With more than 600 miles of shoreline, there’s no doubt you can count on fresh-from-the-bay seafood in Talbot County. The Chesapeake Bay’s holy trinity — crabs, rockfish and oysters — reign supreme here. Dishes featuring these delicacies can be found on every menu, from our down-home crab shacks to our fanciest bistros.
MARYLAND BLUE CRAB
Crab is king along the Chesapeake Bay, and Talbot County is the heart of crab country. Few can resist the sweet, delicate meat that’s produced only by blue crabs. Why blue? They’re so named because Bay crabs have a blueish tint when pulled from the water. They take on a red hue when cooked.
Half the fun is cracking open crabs with a wooden mallet and maneuvering a sharp knife to release their meat. From April to October, you can buy bushels of crab at seafood markets or you can order them by the dozen at restaurants, where they will generally be doused with a good coating of Old Bay Seasoning.
Crab also shows up in soups, salads, and crab cakes — even cheese dip.
Referred to elsewhere as striped bass, rockfish is a year-round treat in Talbot County. The Chesapeake Bay happens to be the spawning ground for up to 90 percent of these fish, making the area’s waterways prime trolling territory.
This large, iridescent fish is distinguished by its thick run of black stripes. Since rockfish has a mild flavor and a firm bite, it’s often served simply grilled with a wedge of lemon. However, it’s not uncommon to see rockfish paired with another of the Bay’s bounty, topped with lump crabmeat or stuffed with creamy crab imperial.
Forget what you’ve heard about enjoying oysters only during months with the letter R in them. Thanks to modern oyster farming techniques, these bivalves are available all year long. Generations of oystermen have tonged for them in the brackish waters of the Chesapeake Bay and its tributaries. The tradition continues today as local watermen harvest the uniquely sweet and plump oysters in Talbot County’s waterways.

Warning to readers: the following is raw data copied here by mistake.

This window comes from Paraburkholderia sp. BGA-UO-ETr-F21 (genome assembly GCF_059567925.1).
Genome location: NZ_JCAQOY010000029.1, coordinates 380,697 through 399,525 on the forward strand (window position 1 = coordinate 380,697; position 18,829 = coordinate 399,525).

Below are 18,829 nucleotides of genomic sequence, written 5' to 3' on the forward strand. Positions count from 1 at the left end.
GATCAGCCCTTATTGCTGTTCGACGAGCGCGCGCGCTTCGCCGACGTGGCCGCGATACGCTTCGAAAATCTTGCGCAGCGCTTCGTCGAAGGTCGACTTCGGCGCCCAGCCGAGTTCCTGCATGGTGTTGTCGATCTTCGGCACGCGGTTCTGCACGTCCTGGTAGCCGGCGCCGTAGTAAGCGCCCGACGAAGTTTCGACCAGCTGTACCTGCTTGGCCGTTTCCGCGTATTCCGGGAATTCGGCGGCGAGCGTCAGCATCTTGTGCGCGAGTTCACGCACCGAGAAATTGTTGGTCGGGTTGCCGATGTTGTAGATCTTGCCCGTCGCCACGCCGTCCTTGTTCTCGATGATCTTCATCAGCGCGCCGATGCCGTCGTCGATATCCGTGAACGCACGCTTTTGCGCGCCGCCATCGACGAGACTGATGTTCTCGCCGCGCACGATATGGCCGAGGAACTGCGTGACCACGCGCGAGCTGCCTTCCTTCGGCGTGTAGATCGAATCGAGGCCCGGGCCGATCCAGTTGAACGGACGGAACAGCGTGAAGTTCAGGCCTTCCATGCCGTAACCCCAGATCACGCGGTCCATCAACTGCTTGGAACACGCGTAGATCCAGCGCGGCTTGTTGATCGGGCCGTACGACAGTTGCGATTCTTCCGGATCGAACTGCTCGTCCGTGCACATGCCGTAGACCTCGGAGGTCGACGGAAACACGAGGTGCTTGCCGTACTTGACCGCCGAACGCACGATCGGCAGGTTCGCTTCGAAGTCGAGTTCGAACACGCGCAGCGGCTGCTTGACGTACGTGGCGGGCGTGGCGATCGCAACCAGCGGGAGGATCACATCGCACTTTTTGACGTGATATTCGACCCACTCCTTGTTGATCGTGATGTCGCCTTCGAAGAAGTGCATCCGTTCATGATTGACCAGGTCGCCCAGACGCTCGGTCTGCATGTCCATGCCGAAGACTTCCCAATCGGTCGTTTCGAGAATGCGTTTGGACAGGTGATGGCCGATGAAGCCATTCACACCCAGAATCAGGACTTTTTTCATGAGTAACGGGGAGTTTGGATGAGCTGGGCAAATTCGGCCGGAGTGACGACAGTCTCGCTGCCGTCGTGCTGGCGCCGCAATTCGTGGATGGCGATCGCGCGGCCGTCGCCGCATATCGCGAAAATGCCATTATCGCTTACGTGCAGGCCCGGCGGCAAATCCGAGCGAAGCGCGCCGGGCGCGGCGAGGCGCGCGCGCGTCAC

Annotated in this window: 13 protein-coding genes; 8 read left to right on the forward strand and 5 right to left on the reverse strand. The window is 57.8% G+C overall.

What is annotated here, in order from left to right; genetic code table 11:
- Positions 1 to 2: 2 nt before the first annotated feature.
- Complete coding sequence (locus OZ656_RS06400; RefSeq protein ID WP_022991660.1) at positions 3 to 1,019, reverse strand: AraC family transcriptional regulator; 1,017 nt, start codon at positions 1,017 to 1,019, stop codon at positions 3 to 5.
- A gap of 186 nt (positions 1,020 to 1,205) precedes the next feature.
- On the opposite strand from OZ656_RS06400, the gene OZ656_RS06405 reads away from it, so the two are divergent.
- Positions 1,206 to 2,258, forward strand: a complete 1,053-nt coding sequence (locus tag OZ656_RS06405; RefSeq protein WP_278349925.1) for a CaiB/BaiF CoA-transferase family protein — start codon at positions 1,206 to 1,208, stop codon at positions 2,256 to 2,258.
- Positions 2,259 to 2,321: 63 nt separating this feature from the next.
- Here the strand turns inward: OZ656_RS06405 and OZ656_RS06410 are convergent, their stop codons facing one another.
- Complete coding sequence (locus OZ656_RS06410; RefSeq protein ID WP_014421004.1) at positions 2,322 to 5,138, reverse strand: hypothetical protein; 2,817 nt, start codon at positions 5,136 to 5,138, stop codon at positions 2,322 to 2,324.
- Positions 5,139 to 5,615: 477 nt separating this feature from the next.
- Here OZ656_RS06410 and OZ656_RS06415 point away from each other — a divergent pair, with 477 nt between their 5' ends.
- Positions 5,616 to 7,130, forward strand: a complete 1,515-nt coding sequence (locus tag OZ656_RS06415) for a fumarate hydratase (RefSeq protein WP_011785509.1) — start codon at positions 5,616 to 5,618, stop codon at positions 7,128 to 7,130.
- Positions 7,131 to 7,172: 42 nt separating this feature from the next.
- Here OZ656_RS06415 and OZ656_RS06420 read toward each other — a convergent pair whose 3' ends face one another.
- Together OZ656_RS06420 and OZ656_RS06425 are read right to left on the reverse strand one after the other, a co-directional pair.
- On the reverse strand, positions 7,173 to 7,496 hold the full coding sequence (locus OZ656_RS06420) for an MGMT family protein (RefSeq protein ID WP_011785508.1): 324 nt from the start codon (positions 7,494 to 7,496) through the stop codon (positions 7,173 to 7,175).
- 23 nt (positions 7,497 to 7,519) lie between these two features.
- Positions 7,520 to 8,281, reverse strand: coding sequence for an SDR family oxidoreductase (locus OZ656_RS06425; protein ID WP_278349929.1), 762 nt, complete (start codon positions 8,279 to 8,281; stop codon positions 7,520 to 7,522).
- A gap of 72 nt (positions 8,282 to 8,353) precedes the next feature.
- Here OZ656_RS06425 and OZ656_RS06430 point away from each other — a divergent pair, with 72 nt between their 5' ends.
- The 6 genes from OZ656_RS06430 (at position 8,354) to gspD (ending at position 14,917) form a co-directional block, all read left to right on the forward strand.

The best way to savor the flavor is to order them shucked and served straight up. However, in Talbot County you’ll have a chance to sample them many ways — in a creamy Eastern Shore stew, tucked inside savory pot pies, broiled with bacon and spinach Rockefeller style, fried and dipped in cocktail sauce. Local chefs like to create novel combinations, so keep your eyes peeled for unique presentations like roasted oysters with a dollop of Pernod-fennel cream.
For all the different ways to enjoy oysters, follow our Oyster Trail!
MORE BOUNTY FROM THE BAY
Try some of these lesser-known treasures from our waterways.
- BLACK DRUM: Available spring through autumn, this fish has a flaky, mild flesh.
- CROAKER: This fish is caught mostly by amateur anglers and is so named because it makes a croaking noise.
- FLOUNDER: A master of disguise, this flat fish buries itself on the bottom of the Bay and changes color to blend in. It’s often served sautéed to make the best of its mild, sweet flavor.
- SEA TROUT: A favorite among chefs throughout the Mid-Atlantic, these tasty fish visit the Chesapeake from spring through fall.
- SKATE: Closely related to rays and sharks, this fish has cartilage instead of bones. Skate wing is often sautéed in brown butter and served at fine dining restaurants.
RECIPES TO TRY FOR YOURSELF
Pick up some tasty fish at one of our many seafood markets and try these recipes for a delicious taste of the Bay.
- FRIED OYSTERS: This recipe comes courtesy of Chef Stephen Mangasarian of Banning’s Tavern in downtown Easton.
- JUMBO LUMP CRAB CAKES: This recipe courtesy of Chef Mark Salter of the historic Robert Morris Inn in Oxford.
TALBOT COUNTY IS A FOODIE DESTINATION
Talbot County is acclaimed for its extraordinary restaurants, which run the gamut from waterfront dining to handsome inns and casual pubs to tasty food trucks. You’re sure to find exactly what you’re hoping for no matter your mood. You can also take home a taste of the Chesapeake Bay’s finest, thanks to the many
seafood markets that serve local catch and, in season, bushels of blue crab.